Sixth, any responsible FDI having long-term interest in mind, will automatically plan to include a dedicated transport facility for the perishable and non-perishable products they propose to handle.
Seventh, they would have a separate plan or division to meet the farmers’ requirements in terms of supplying seeds, fertilizers, farm equipments, extend assistance in power supply and adjustable and other forms of temporary credits that may be required while handling agricultural produce. They would need to educate the farmer with better and improved methods of cultivation, crop maintenance and harvesting techniques too.
Eighth, FDIs will also do well if they plan and install packaging units to ensure quality and freshness of the produce for their exports to their home country. They would remember that there are a growing number of expatriate Indians living in their home country who generate the demand for Indian origin goods.
Ninth, likewise, in case of certain items like fruit pulp and juice, FDIs can also plan to include associate processing units—whether it is for fresh vegetables or fruits or both—as these will enable their direct contribution to increase employment of local people. And earn foreign exchange!
And, finally, all these will enable FDI to retail their supplies at competitive price, make a profit and help eliminate the middlemen to a great extent, though total eradication of these blood-sucking middlemen is unlikely, as they will somehow manage to become active in such ventures. We need to take this in our stride and watch carefully the progress this innovation brings to the country and its people.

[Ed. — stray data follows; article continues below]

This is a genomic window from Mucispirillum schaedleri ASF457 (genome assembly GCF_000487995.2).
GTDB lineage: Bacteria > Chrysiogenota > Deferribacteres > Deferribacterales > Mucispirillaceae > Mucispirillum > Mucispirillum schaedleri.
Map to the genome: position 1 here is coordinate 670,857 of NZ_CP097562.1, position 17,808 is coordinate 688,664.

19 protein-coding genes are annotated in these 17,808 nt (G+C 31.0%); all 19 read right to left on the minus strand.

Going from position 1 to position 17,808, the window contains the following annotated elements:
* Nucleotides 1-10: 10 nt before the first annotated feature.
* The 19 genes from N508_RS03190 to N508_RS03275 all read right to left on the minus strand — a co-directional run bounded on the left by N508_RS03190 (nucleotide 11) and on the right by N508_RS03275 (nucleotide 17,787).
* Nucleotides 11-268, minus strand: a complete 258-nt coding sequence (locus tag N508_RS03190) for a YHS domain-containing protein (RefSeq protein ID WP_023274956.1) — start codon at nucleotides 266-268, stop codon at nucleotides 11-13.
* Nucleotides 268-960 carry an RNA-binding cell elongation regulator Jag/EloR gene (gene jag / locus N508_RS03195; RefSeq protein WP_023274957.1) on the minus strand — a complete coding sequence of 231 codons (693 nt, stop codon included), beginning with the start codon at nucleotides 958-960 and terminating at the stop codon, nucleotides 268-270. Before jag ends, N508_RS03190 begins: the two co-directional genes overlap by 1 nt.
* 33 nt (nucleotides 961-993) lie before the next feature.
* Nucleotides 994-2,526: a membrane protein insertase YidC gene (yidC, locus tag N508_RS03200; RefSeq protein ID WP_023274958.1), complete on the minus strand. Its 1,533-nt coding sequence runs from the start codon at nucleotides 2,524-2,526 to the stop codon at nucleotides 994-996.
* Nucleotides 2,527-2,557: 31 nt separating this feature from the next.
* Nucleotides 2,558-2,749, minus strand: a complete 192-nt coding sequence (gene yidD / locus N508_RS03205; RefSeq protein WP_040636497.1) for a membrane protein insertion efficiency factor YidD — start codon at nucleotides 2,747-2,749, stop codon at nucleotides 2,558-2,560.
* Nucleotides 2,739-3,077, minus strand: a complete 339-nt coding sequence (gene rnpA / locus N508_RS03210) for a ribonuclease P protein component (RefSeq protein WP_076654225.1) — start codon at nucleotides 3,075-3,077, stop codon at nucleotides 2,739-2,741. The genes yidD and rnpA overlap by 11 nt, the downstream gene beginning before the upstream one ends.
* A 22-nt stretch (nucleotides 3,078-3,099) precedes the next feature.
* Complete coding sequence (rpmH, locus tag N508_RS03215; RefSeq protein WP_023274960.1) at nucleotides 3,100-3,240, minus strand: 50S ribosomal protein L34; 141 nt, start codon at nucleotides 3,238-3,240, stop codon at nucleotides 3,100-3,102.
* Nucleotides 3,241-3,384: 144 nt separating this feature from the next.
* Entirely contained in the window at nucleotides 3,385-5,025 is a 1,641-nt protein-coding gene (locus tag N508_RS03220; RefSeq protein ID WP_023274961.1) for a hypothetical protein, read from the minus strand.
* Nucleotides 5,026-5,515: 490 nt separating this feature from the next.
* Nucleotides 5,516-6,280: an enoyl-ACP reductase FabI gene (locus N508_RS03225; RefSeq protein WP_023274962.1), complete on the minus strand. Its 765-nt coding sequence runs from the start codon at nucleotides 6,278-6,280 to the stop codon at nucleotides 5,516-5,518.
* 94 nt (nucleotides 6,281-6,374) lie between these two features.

(AK Ramdas has worked with the Engineering Export Promotion Council of the ministry of commerce and was associated with various committees of the Council. His international career took him to places like Beirut, Kuwait and Dubai at a time when these were small trading outposts; and later to the US.)
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Who checks the quality of technology or data-matching algorithms used by CIBIL or the other credit bureaus? What is the redress process, when it fails?
At Moneylife’s ‘Open House’ with RBI deputy governor Dr KC Chakrabarty on 3rd June, an angry customer stood up to complain about Credit Information Bureau of India Limited (CIBIL), which practically enjoys a monopoly of the credit bureau business. On 4th June, we received an angry letter from one Umesh Dhawan whose Rs5-lakh loan was rejected because he was shown as a defaulter by CIBIL. He was under the impression that his banker had reported him. But we discovered that the problem was far worse. CIBIL apparently used its own algorithm to match data and ended up mixing his data with that of another person called Umesh Uhawan. Once again, the question is: Who checks the quality of technology or data-matching algorithms used by CIBIL or the other credit bureaus? What is the redress process, when it fails?
CIBIL claims that the number of incorrect credit data, because of inaccurate matching of information, is low and on par with credit bureaus of similar size abroad. Who will verify if this claim is true? And how is a customer going to be compensated for the untold harassment suffered? If, as CIBIL claims, the mismatch of data leading to wrong reporting is so low, surely, RBI can mandate compensation for customers. At present, CIBIL gets away with a vague regret letter and a correction of records, when its goof up and poor redress mechanism can ruin the financial life of its hapless victim.